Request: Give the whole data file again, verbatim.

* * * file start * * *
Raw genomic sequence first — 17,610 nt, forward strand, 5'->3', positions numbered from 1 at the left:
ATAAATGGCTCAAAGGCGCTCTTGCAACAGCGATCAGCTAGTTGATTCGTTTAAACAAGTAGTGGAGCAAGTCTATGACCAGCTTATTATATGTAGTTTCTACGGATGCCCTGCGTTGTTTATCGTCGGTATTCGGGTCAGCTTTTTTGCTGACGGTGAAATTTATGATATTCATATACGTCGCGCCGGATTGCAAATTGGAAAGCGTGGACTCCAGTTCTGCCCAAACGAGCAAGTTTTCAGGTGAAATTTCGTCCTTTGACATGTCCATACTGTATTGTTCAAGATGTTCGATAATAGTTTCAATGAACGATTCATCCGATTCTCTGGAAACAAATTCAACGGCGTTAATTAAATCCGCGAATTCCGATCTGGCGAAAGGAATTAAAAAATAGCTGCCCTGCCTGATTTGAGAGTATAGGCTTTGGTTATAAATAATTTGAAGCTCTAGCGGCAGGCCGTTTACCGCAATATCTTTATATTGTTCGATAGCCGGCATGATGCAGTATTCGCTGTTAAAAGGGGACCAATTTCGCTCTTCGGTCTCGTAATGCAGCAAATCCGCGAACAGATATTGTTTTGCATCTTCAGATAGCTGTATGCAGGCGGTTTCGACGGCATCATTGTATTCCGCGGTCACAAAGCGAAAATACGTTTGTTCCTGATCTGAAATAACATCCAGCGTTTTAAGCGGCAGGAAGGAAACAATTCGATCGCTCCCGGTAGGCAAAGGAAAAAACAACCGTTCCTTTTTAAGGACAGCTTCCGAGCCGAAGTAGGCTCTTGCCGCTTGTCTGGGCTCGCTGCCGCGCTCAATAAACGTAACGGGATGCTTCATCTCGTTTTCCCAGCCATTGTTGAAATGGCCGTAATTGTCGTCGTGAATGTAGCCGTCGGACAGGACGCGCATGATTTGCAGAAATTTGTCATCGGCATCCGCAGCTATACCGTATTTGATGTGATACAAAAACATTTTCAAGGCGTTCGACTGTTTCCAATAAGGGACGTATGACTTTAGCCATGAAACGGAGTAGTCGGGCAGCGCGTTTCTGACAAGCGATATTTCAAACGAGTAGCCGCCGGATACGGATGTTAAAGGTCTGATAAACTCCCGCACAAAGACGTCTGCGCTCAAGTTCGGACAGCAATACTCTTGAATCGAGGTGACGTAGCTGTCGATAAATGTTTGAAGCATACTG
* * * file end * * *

Raw genomic sequence first — 17,610 nt, forward strand, 5'->3', positions numbered from 1 at the left:
ATAAATGGCTCAAAGGCGCTCTTGCAACAGCGATCAGCTAGTTGATTCGTTTAAACAAGTAGTGGAGCAAGTCTATGACCAGCTTATTATATGTAGTTTCTACGGATGCCCTGCGTTGTTTATCGTCGGTATTCGGGTCAGCTTTTTTGCTGACGGTGAAATTTATGATATTCATATACGTCGCGCCGGATTGCAAATTGGAAAGCGTGGACTCCAGTTCTGCCCAAACGAGCAAGTTTTCAGGTGAAATTTCGTCCTTTGACATGTCCATACTGTATTGTTCAAGATGTTCGATAATAGTTTCAATGAACGATTCATCCGATTCTCTGGAAACAAATTCAACGGCGTTAATTAAATCCGCGAATTCCGATCTGGCGAAAGGAATTAAAAAATAGCTGCCCTGCCTGATTTGAGAGTATAGGCTTTGGTTATAAATAATTTGAAGCTCTAGCGGCAGGCCGTTTACCGCAATATCTTTATATTGTTCGATAGCCGGCATGATGCAGTATTCGCTGTTAAAAGGGGACCAATTTCGCTCTTCGGTCTCGTAATGCAGCAAATCCGCGAACAGATATTGTTTTGCATCTTCAGATAGCTGTATGCAGGCGGTTTCGACGGCATCATTGTATTCCGCGGTCACAAAGCGAAAATACGTTTGTTCCTGATCTGAAATAACATCCAGCGTTTTAAGCGGCAGGAAGGAAACAATTCGATCGCTCCCGGTAGGCAAAGGAAAAAACAACCGTTCCTTTTTAAGGACAGCTTCCGAGCCGAAGTAGGCTCTTGCCGCTTGTCTGGGCTCGCTGCCGCGCTCAATAAACGTAACGGGATGCTTCATCTCGTTTTCCCAGCCATTGTTGAAATGGCCGTAATTGTCGTCGTGAATGTAGCCGTCGGACAGGACGCGCATGATTTGCAGAAATTTGTCATCGGCATCCGCAGCTATACCGTATTTGATGTGATACAAAAACATTTTCAAGGCGTTCGACTGTTTCCAATAAGGGACGTATGACTTTAGCCATGAAACGGAGTAGTCGGGCAGCGCGTTTCTGACAAGCGATATTTCAAACGAGTAGCCGCCGGATACGGATGTTAAAGGTCTGATAAACTCCCGCACAAAGACGTCTGCGCTCAAGTTCGGACAGCAATACTCTTGAATCGAGGTGACGTAGCTGTCGATAAATGTTTGAAGCATACTG